Saturday, November 14, 2015

To our corners.

It wasn't that long ago that tragedy brought people together. As a people, we were never as strong as when responding to crisis. It was in our collective grief that we set aside our differences, bonded over our shared loss, and put the "united" back in the United States.

Not anymore.

Now, when there's a school shooting or a natural disaster or—in the case of Friday's atrocities in Paris—a terrorist attack, people run to their corners, ready to duke it out. Blame must be placed. Sides must be chosen. Moral high ground must be claimed. Others' positions must be attacked while our own are defended.

Some responded to the Paris attacks by berating our president for his lack of a response. (I guess the statements he made earlier in the day weren't sufficient.) Others questioned the lack of U.S. military strikes against ISIS. (Just disregard the strikes that have already occurred and complain that we, the public, don't know about top secret operations currently underway, I guess.) Others were quick to condemn ALL Muslims, and many were ready to turn against all refugees (even though they're running from the same evil we are). The most asinine comment I saw in an evening filled with ignorance was the suggestion that President Obama, who's "obviously" a Muslim (please!), WANTS terrorists to attack the U.S. so he can establish martial law and not have to leave office. Seriously? SERIOUSLY?!

So I read all that pandering dribble and immediately felt reassured that my "side" is the better. At least my liberal causes weren't exploiting this tragedy for their own gain, right? Then I checked a few of my left-leaning Facebook pages. While none of them came close to accusing anyone of treason, several did capitalize on the Paris attacks to blame the Bush administration for its role in creating ISIS.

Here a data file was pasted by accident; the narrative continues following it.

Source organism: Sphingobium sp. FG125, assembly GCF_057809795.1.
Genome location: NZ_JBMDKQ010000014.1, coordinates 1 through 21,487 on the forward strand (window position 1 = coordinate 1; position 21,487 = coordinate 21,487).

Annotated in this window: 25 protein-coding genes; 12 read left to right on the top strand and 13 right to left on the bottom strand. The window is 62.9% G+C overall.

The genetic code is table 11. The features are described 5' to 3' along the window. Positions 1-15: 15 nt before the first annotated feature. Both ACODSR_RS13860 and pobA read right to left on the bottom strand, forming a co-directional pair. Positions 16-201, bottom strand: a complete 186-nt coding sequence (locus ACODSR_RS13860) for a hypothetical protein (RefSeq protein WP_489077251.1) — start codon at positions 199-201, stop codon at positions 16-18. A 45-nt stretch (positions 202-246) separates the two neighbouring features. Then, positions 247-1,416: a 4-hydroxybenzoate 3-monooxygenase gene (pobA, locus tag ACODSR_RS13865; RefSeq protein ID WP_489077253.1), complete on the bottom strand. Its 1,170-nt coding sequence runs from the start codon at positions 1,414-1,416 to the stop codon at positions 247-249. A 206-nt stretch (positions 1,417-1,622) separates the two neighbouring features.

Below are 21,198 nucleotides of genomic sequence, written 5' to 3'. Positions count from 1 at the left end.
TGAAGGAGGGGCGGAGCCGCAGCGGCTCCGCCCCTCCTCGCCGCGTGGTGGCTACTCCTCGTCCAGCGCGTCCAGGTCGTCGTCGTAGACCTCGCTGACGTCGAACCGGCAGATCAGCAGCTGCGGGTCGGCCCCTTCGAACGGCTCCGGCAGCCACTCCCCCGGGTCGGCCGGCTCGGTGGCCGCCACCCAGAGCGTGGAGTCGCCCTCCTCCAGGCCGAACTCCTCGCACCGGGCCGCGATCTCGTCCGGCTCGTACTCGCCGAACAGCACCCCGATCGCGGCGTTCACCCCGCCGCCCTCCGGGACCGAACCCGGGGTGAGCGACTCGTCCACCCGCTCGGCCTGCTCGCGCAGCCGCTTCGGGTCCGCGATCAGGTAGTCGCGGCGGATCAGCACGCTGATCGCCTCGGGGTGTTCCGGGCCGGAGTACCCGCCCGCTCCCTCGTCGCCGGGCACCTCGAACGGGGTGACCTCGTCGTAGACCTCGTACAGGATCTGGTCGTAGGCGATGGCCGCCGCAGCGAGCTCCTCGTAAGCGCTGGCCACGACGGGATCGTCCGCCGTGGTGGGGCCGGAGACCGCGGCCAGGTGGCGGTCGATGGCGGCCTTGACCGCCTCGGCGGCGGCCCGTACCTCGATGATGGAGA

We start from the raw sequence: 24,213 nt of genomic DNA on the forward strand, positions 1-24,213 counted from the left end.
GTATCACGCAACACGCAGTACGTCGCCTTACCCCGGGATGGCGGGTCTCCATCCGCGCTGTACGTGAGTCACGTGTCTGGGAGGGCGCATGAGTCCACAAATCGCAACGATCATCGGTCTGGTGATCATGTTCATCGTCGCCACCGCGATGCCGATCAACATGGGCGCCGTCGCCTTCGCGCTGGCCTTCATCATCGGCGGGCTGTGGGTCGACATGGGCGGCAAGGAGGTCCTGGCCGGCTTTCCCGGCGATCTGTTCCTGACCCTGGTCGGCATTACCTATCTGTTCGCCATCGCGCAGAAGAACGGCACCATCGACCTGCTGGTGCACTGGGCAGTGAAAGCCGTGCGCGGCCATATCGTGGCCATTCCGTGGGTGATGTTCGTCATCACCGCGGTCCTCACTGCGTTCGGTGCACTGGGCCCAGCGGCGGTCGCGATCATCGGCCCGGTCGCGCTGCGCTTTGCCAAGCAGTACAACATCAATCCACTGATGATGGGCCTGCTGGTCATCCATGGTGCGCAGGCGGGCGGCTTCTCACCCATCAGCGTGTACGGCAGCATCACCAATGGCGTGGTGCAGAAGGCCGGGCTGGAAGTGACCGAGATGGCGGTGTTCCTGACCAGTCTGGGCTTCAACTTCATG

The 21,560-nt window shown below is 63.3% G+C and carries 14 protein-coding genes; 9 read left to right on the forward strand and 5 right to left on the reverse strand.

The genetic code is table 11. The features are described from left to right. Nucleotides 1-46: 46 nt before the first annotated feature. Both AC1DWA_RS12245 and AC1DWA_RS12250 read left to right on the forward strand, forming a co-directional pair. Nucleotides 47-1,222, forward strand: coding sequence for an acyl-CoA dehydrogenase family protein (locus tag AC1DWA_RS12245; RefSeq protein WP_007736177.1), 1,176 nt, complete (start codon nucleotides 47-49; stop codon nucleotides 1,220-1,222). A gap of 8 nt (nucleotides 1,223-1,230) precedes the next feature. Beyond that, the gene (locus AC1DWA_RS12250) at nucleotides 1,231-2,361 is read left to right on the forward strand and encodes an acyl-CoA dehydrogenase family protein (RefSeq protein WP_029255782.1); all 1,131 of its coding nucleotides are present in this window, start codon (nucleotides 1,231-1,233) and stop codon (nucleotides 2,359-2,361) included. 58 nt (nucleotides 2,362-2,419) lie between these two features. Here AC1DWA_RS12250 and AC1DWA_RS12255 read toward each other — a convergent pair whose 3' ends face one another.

Time and place, people. Time and place. (Not that accusing Obama of conspiracy to take over the United States government will ever have a time and place, but still.)

Then there were those who were angry that Paris was getting more attention than Beirut or Garissa University or any of the other places that have suffered similar attacks that also yielded obscene numbers of dead and injured. I can't argue with that. It's true that an attack on a well-known, often-visited Western city (that just happens to be filled with white people) attracts more media coverage. It's also true that the Kenyan students' lives were every bit as valued as those lost Friday. Yes, people need to know about those under-covered tragedies. But is it really necessary to begrudge people's grief?

This New York Times piece sums up much of my frustration: The Exploitation of Paris. Yes, I'm indignant, but mostly I'm just sad. We should be sharing our grief instead of clamoring over each other to claim the moral high ground. We boast that we will stand strong to fight the forces of evil, but how can we if we let these tragedies drive us apart? 

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